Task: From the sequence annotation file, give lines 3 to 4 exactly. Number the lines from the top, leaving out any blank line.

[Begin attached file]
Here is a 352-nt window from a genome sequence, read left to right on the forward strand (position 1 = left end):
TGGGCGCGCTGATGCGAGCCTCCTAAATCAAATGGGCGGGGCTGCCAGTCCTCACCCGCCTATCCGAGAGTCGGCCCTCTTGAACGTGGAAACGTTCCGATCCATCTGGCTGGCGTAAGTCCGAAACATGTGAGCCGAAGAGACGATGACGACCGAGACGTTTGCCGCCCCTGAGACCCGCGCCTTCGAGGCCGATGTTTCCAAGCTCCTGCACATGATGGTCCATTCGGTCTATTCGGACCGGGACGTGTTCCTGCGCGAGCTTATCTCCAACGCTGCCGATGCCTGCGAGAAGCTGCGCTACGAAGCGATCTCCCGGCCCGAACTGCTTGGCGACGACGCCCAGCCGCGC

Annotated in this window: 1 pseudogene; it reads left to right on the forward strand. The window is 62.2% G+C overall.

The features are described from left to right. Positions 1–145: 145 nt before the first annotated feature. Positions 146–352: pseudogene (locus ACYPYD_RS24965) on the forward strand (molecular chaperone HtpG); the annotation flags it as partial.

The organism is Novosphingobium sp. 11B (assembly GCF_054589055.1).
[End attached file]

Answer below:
Annotated in this window: 1 pseudogene; it reads left to right on the forward strand. The window is 62.2% G+C overall.

The features are described from left to right. Positions 1–145: 145 nt before the first annotated feature. Positions 146–352: pseudogene (locus ACYPYD_RS24965) on the forward strand (molecular chaperone HtpG); the annotation flags it as partial.